The truth is, even in the midst of crises that the spark that enables people to believe, to hope, and to labor for a better future where the possibilities of peace, justice, freedom, and progress can be realized.

2019 was a very difficult year, a year of change and turbulence, and truthfully it will probably be just the beginning; but unless we find a way to destroy ourselves before the end of the year, it will not be the end, and 2020 may be one of the most important, yet tumultuous years in human history, and I cannot say if it will end well, for the United States, or the world.

Peace,

Padre Steve+

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Filed under ethics, faith, History, laws and legislation, leadership, News and current events, Political Commentary

Armistice Day at 101 Years

Friends of Padre Steve’s World,

Forty years after the guns went silent in on November 11th 1918, General Omar Bradley, spoke these words on the eve of Armistice Day, 1948:

Tomorrow is our day of conscience. For although it is a monument to victory, it is also a symbol of failure. Just as it honors the dead, so must it humble the living. Armistice Day is a constant reminder that we won a war and lost a peace…”

It was supposed to be the “War to end all war,” or so thought President Woodrow Wilson and other American idealists. However, the war to end all war birthed a series of wars which far exceeded the losses of the First World War as ideological wars, exponentially more powerful weapons, and systematized mass murder and genocide birthed new horrors.

Winston Churchill wrote:

“The Great War differed from all ancient wars in the immense power of the combatants and their fearful agencies of destruction, and from all modern wars in the utter ruthlessness with which it was fought. … Europe and large parts of Asia and Africa became one vast battlefield on which after years of struggle not armies but nations broke and ran. When all was over, Torture and Cannibalism were the only two expedients that the civilized, scientific, Christian States had been able to deny themselves: and they were of doubtful utility.”

In the First World War there were over 22 million military casualties including over 8 million dead of which over 126,000 were Americans. Close to 20 million civilians also were casualties of the war.

President Woodrow Wilson established what we know now as Veteran’s Day as Armistice Day in November 1919, a year after the guns went silent.

Wilson wrote:

To us in America, the reflections of Armistice Day will be filled with solemn pride in the heroism of those who died in the country’s service and with gratitude for the victory, both because of the thing from which it has freed us and because of the opportunity it has given America to show her sympathy with peace and justice in the councils of the nations…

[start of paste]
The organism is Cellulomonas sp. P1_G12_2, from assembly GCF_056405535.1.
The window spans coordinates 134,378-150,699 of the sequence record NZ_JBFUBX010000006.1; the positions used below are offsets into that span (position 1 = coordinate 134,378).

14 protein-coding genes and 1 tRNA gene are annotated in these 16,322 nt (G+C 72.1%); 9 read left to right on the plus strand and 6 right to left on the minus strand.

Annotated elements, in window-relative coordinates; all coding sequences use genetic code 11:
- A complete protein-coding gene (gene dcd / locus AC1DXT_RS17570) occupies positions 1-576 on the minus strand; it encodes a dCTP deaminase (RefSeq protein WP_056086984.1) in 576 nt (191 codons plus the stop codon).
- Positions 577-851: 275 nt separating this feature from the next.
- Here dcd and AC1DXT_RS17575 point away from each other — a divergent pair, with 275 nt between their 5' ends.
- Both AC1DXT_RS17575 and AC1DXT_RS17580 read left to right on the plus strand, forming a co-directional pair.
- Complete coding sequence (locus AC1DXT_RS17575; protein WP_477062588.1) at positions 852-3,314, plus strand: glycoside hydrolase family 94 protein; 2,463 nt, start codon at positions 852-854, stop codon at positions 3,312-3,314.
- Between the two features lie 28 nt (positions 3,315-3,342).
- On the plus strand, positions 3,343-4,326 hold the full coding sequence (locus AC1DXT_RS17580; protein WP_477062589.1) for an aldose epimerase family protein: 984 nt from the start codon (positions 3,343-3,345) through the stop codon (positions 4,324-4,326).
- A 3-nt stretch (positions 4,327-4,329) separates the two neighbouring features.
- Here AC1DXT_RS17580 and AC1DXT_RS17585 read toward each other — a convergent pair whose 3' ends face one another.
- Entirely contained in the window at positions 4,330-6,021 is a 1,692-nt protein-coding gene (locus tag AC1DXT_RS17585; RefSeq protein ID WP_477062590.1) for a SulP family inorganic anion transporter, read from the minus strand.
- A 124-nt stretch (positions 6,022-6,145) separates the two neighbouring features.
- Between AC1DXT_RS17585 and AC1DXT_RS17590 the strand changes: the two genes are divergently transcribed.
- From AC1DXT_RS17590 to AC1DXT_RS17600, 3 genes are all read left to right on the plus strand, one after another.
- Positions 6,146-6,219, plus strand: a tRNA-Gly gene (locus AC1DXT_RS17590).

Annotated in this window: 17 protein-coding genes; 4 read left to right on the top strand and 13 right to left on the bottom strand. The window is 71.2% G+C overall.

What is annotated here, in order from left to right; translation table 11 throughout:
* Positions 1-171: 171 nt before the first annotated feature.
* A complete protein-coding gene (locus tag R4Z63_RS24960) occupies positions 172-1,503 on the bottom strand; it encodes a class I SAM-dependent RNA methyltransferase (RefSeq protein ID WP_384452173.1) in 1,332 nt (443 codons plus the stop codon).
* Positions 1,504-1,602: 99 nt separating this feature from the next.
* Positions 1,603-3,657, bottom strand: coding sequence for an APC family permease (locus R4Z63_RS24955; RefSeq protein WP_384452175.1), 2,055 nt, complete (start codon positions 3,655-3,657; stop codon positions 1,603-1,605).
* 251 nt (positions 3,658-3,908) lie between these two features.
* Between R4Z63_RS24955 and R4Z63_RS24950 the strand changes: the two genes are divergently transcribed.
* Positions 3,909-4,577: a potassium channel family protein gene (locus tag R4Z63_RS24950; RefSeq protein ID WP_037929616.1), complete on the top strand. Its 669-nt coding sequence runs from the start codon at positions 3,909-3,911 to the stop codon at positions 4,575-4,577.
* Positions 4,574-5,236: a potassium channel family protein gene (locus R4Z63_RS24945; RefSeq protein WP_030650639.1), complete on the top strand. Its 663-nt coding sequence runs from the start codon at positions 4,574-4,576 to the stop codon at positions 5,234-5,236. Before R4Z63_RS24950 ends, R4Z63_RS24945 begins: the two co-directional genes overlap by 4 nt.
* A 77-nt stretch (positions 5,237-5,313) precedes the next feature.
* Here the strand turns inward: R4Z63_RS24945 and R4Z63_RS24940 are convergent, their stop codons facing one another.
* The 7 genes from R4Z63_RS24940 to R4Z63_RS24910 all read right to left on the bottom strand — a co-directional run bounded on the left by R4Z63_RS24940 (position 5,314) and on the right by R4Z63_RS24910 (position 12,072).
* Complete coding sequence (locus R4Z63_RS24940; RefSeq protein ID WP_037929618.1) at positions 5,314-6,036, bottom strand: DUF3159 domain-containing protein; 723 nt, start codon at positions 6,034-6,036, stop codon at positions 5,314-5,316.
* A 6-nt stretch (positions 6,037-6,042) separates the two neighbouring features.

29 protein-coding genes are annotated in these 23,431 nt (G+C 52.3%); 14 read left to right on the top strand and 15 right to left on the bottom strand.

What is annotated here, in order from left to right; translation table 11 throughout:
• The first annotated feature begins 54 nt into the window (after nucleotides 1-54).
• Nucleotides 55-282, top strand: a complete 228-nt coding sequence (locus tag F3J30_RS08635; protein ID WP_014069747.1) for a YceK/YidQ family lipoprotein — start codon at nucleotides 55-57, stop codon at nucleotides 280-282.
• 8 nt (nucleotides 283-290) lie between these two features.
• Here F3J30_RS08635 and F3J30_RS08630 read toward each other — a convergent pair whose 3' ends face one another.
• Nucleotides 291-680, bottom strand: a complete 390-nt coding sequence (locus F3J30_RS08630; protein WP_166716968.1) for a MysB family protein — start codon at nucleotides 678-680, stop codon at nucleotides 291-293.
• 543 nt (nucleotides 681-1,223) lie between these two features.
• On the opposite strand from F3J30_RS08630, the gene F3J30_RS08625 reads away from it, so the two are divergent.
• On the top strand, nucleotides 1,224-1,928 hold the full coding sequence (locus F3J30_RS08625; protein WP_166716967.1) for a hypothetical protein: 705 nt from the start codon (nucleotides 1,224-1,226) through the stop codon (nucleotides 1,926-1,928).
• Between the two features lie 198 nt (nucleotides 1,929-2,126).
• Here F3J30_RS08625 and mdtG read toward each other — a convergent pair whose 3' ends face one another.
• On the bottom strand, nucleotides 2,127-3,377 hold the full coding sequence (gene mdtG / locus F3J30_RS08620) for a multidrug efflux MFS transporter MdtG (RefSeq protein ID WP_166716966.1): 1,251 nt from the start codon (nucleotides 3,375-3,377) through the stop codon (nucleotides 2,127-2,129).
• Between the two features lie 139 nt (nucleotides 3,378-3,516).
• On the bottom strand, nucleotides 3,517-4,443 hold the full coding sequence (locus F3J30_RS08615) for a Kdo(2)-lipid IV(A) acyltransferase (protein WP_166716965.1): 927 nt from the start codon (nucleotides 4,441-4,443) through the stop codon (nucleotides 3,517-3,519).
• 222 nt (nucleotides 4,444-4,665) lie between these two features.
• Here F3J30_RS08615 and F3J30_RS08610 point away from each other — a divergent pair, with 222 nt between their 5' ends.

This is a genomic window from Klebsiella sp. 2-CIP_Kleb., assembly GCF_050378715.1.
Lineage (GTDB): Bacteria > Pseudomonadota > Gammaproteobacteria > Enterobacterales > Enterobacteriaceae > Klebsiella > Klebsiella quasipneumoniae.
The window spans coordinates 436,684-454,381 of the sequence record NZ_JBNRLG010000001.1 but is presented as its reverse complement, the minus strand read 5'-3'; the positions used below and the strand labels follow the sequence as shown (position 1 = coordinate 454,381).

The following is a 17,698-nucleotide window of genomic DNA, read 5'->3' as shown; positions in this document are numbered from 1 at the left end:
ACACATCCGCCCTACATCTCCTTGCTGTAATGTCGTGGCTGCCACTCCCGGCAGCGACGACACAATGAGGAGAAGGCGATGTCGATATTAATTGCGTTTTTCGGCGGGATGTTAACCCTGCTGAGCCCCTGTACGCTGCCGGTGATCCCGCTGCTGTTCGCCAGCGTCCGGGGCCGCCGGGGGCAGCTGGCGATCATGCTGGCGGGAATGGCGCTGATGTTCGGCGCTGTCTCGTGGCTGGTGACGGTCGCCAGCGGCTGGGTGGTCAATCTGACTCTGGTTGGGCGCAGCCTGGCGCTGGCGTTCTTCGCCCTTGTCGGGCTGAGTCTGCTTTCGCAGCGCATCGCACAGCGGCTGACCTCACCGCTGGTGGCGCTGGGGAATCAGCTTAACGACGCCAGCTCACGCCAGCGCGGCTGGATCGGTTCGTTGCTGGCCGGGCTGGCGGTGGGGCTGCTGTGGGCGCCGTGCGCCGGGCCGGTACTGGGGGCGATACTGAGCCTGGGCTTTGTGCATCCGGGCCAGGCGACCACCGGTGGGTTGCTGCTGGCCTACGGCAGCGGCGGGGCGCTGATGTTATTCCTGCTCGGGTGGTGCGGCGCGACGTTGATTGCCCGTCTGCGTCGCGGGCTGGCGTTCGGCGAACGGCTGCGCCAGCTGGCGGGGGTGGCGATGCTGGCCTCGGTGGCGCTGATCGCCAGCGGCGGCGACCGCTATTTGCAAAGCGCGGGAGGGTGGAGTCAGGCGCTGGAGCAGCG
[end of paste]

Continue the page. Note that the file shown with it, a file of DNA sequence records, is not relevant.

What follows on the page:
That initial proclamation was followed 45 years later by one of President Dwight D. Eisenhower. Eisenhower signed into law what we now know as Veteran’s Day in 1954.

In a sense I wish we had two holidays, one for Veterans from all wars in general and this one which we should never forget. It seems that in combining them we have lost some of the sacredness of the original. As Kurt Vonnegut wrote: “I don’t want to throw away any sacred things.” 

Because of that, I will remember all who served tomorrow as we observe Veterans Day, but I will not forget Armistice Day.

It is important not to forget the horrors and results of the First World War because both it and the Second World War, have faded from memory. Most people today cannot fathom killing on such a large scale, the overthrow of powerful nations and dynasties, the creation of new nations built from diverse, and often rival ethnic and religious groups such as Czechoslovakia and Yugoslavia, or the re-establishment of ancient nations such as Poland.

Yet to those of us who have gone to war and studied past wars the end result is not so distant. It is a part of our lives even today. Edmond Taylor accurately noted in his book, The Fall of the Dynasties: The Collapse of the Old Order, 1905-1922:

“The First World War killed fewer victims than the Second World War, destroyed fewer buildings, and uprooted millions instead of tens of millions – but in many ways it left even deeper scars both on the mind and on the map of Europe. The old world never recovered from the shock.”

The cost in human lives alone is incomprehensible. In the short time that United States forces went into action in late 1917 on the western front and the armistice, 126,000 Americans were killed, 234,000 wounded, and 4,500 missing; 8.2% of the force of 4,355,000 the nation mobilized for war. More Americans were killed in the First World War than Korea, Vietnam, the Gulf War, Iraq, and Afghanistan combined.